However, despite all the above, the new Senior Investigating Officer in the case, Detective Chief Superintendent Mick Duthie, called a hasty press conference on Monday 18 April this year in which he was reported, in all the following day’s mainstream newspapers (Tuesday 19 April) as saying that Operation Grange was now pursing ‘reasonable lines of enquiry’ which suggested that Madeleine ‘may still be alive’.

It was only later that day that the reason for this sudden proclamation that Madeleine may be alive became clear. On the morning of that very day, it became public that Dr Goncalo Amaral, the original investigation co-ordinator in the case, had succeeded in obtaining a unanimous verdict of three Portuguese Court of Appeal judges who upheld his appeal and over-turned a lower court verdict that his book, ‘The Truth About A Lie’, was libellous. The Appeal Court ruled that it was not libellous and said that under Article 8 of the European Convention on Human Rights – ‘Freedom of Expression’ – he was perfectly entitled to publish his conclusions on the case. The Court also ruled that the McCanns would have to pay the entire costs of their seven-year legal fight against Dr Amaral, amounting to an estimated £500,000.  

The question arises as to whether the Met Police press conference last Monday (18 April) helped in any way to further the Met Police’s investigation. Manifestly it did not. The only reasonable inference to be drawn by the Met Police’s conduct is that the press conference was arranged, once again, to influence public perception, and to counteract what they knew in advance would be adverse publicity the following day when the Portuguese Court of Appeal verdict in the case of McCanns v Amaral became known.   

G.  The conduct of Operation Grange – A procession of statements and leaks about very unlikely suspects

Entirely contrary to normal police practice, Scotland Yard have repeatedly made statements about improbable suspects. In addition, there were ‘leaks’ of even more improbable suspects, which news media claimed were sourced from Scotland Yard but never denied. Just to list some of these illustrate the extraordinary procession of unlikely suspects:

·         ‘We have 38 persons of interest, 12 of whom are British’

·         ‘A burglar in the McCanns’ apartment who was disturbed when Madeleine woke up – a burglary gone wrong’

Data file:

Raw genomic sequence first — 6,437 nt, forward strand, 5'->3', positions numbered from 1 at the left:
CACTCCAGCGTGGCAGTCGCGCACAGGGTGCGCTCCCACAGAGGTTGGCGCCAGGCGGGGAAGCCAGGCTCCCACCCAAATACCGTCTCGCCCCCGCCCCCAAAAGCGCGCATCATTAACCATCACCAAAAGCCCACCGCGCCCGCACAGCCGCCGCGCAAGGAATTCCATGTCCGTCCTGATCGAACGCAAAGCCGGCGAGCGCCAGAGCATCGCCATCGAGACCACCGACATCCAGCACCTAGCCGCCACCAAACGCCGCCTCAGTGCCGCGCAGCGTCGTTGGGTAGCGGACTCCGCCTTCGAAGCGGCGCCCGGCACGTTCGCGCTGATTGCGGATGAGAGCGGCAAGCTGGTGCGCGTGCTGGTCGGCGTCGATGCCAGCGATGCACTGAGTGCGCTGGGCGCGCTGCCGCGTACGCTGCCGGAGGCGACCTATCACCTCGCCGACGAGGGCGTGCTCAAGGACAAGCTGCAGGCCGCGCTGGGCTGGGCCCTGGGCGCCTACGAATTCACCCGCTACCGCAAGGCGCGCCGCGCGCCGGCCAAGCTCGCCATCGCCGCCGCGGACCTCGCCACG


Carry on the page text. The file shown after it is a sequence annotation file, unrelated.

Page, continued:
·         ‘A tractor-driver from  the Cape Verde Islands who is now dead’

·         ‘A man from the Ocean Club who had a spare set of keys’

·         ‘A man who smelt of rubbish bins who was trying to access the apartments of British families’    

·         ‘Six British men seen driving a white van’

·         ‘It may have been one of 650 registered sex offenders whose records we are checking’

·         ‘We will be interviewing 11 suspects under caution and asking them 254 prepared written questions, including ‘Did you kill Madeleine McCann?’

Quite apart from this plethora of unlikely suspects, in some cases the identifying of possible suspects in this highly irregular fashion could have altered any person responsible for Madeleine’s disappearance and caused him/her to ‘go to ground’. That is irresponsible police conduct and once again cries out for a rational explanation.          

H.  The conduct of Operation Grange: The visit of Alison Saunders, now the Director of Prosecutions, to Portugal in 2013 

On 21 June 2013, the Guardian (along with other newspapers) reported that:

Alison Saunders, the Senior Crown Prosecutor for London, and her colleague Jenny Hopkins, Head of the Complex Casework Unit, discussed new leads in the inquiry with their Portuguese counterparts…

“The Met began a review into the case - funded by the Home Office - after Madeleine's parents, Kate and Gerry McCann, appealed to the Prime Minister, David Cameron, for help. The Portuguese investigation was closed in 2008 and there have been repeated discussions between the British and Portuguese authorities with a view to reopening the inquiry. So far the Portuguese have refused to do so, saying concrete new evidence would be required…”

It is far from clear what the high profile visit of these two top CPS officers achieved, if anything. There has been no prosecution of anybody. Any report on  Operation Grange should be able to explain in clear terms what was the purpose of sending these two high-ranking CPS officers to Portugal.

I.     The conduct of Operation Grange: The obsessive re-publication of endless statistics

One of the features of Operation Grange over the past five years has been the repetitive procession of statistics about the amount of work they have carried out. The latest such occasion was in October 2015 when they announced the following statistics:

·         The inquiry took 1,338 statements

·         The inquiry collected 1,027 exhibits

·         Officers investigated more than 60 persons of interest.

·         A total of 650 sex offenders were considered

·         Reports of 8,685 potential sightings of Madeleine around the world were followed up

·         7,154 actions were raised

·         560 lines of inquiry were identified, and

·         More than 30 requests were made to countries across the world asking for work to be undertaken on behalf of the Met.

In addition to the above list, Operation Grange has also informed us previously that they: